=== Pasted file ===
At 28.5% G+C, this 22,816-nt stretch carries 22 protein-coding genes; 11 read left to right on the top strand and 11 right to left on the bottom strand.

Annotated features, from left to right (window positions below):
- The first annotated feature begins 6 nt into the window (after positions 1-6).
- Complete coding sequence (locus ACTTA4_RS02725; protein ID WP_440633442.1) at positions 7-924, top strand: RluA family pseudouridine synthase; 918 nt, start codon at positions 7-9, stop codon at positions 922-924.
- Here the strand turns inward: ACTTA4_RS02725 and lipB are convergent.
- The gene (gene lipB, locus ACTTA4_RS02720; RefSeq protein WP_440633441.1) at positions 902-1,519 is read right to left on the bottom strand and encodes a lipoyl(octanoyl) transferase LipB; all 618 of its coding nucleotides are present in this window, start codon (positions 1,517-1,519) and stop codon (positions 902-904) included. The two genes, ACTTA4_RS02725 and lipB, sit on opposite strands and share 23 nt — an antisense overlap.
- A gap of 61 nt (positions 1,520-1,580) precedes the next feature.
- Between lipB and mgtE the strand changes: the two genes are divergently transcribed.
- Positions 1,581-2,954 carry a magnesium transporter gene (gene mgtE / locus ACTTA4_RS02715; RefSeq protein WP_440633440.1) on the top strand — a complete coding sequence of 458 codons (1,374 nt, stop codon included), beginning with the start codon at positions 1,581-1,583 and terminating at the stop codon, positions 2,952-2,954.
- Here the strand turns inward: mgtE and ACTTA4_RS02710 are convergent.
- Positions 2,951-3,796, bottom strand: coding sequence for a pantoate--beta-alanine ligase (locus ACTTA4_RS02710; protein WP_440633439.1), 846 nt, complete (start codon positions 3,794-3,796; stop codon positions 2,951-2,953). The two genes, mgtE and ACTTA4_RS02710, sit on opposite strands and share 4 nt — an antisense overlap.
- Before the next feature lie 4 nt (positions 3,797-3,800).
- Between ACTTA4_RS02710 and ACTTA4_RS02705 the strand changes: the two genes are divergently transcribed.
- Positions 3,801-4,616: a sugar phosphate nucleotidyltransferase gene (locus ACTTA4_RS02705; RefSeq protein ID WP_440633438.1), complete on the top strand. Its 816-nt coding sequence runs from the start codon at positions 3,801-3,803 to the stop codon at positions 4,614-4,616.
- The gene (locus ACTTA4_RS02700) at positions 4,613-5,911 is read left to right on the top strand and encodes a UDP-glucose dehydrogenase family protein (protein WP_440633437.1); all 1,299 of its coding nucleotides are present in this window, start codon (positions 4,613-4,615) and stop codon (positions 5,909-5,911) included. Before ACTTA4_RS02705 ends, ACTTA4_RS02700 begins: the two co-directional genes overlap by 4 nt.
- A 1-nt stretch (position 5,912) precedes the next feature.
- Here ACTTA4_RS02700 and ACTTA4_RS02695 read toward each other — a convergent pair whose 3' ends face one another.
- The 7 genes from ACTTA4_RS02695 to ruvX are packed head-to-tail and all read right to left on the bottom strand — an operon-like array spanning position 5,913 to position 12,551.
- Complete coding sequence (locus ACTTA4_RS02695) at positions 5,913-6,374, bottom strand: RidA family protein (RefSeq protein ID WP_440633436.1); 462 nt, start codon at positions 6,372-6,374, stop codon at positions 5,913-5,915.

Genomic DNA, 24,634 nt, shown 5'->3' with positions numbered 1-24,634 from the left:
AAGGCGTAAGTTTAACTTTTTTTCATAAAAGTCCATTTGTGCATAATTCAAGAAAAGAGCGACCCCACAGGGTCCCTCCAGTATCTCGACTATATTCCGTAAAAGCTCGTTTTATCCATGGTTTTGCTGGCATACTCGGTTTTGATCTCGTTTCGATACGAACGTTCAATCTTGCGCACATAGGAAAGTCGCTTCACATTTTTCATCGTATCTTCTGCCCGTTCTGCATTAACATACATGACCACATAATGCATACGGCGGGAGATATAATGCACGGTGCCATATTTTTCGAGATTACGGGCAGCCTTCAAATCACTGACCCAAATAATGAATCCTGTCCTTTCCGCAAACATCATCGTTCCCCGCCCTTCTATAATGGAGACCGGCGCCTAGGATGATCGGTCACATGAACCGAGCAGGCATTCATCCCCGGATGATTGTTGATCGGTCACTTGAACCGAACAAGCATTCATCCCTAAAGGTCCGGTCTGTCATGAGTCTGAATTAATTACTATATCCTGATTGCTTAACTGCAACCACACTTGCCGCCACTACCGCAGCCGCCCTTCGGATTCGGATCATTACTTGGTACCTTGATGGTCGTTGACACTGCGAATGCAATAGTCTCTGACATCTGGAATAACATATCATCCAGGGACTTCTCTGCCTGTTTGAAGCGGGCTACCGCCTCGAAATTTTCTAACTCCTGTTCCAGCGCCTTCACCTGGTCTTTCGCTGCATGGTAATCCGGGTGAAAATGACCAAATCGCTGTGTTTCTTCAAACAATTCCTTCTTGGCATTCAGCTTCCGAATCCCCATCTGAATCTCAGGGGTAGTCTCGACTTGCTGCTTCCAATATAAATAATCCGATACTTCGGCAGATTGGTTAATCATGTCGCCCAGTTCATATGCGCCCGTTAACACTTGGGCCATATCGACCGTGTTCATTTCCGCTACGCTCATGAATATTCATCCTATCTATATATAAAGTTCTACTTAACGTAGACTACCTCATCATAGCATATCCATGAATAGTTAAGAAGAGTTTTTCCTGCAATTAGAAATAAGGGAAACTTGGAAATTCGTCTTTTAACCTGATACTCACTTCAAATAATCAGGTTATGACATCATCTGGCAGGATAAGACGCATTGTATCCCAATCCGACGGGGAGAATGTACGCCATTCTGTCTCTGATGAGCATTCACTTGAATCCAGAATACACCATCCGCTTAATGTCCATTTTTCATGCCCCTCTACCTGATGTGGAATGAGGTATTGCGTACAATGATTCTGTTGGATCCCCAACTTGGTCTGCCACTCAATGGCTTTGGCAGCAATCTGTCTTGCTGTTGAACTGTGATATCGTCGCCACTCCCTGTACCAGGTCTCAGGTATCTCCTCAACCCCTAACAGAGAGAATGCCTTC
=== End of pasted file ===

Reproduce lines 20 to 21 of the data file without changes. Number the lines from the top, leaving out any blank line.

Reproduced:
Genomic DNA, 24,634 nt, shown 5'->3' with positions numbered 1-24,634 from the left:
AAGGCGTAAGTTTAACTTTTTTTCATAAAAGTCCATTTGTGCATAATTCAAGAAAAGAGCGACCCCACAGGGTCCCTCCAGTATCTCGACTATATTCCGTAAAAGCTCGTTTTATCCATGGTTTTGCTGGCATACTCGGTTTTGATCTCGTTTCGATACGAACGTTCAATCTTGCGCACATAGGAAAGTCGCTTCACATTTTTCATCGTATCTTCTGCCCGTTCTGCATTAACATACATGACCACATAATGCATACGGCGGGAGATATAATGCACGGTGCCATATTTTTCGAGATTACGGGCAGCCTTCAAATCACTGACCCAAATAATGAATCCTGTCCTTTCCGCAAACATCATCGTTCCCCGCCCTTCTATAATGGAGACCGGCGCCTAGGATGATCGGTCACATGAACCGAGCAGGCATTCATCCCCGGATGATTGTTGATCGGTCACTTGAACCGAACAAGCATTCATCCCTAAAGGTCCGGTCTGTCATGAGTCTGAATTAATTACTATATCCTGATTGCTTAACTGCAACCACACTTGCCGCCACTACCGCAGCCGCCCTTCGGATTCGGATCATTACTTGGTACCTTGATGGTCGTTGACACTGCGAATGCAATAGTCTCTGACATCTGGAATAACATATCATCCAGGGACTTCTCTGCCTGTTTGAAGCGGGCTACCGCCTCGAAATTTTCTAACTCCTGTTCCAGCGCCTTCACCTGGTCTTTCGCTGCATGGTAATCCGGGTGAAAATGACCAAATCGCTGTGTTTCTTCAAACAATTCCTTCTTGGCATTCAGCTTCCGAATCCCCATCTGAATCTCAGGGGTAGTCTCGACTTGCTGCTTCCAATATAAATAATCCGATACTTCGGCAGATTGGTTAATCATGTCGCCCAGTTCATATGCGCCCGTTAACACTTGGGCCATATCGACCGTGTTCATTTCCGCTACGCTCATGAATATTCATCCTATCTATATATAAAGTTCTACTTAACGTAGACTACCTCATCATAGCATATCCATGAATAGTTAAGAAGAGTTTTTCCTGCAATTAGAAATAAGGGAAACTTGGAAATTCGTCTTTTAACCTGATACTCACTTCAAATAATCAGGTTATGACATCATCTGGCAGGATAAGACGCATTGTATCCCAATCCGACGGGGAGAATGTACGCCATTCTGTCTCTGATGAGCATTCACTTGAATCCAGAATACACCATCCGCTTAATGTCCATTTTTCATGCCCCTCTACCTGATGTGGAATGAGGTATTGCGTACAATGATTCTGTTGGATCCCCAACTTGGTCTGCCACTCAATGGCTTTGGCAGCAATCTGTCTTGCTGTTGAACTGTGATATCGTCGCCACTCCCTGTACCAGGTCTCAGGTATCTCCTCAACCCCTAACAGAGAGAATGCCTTC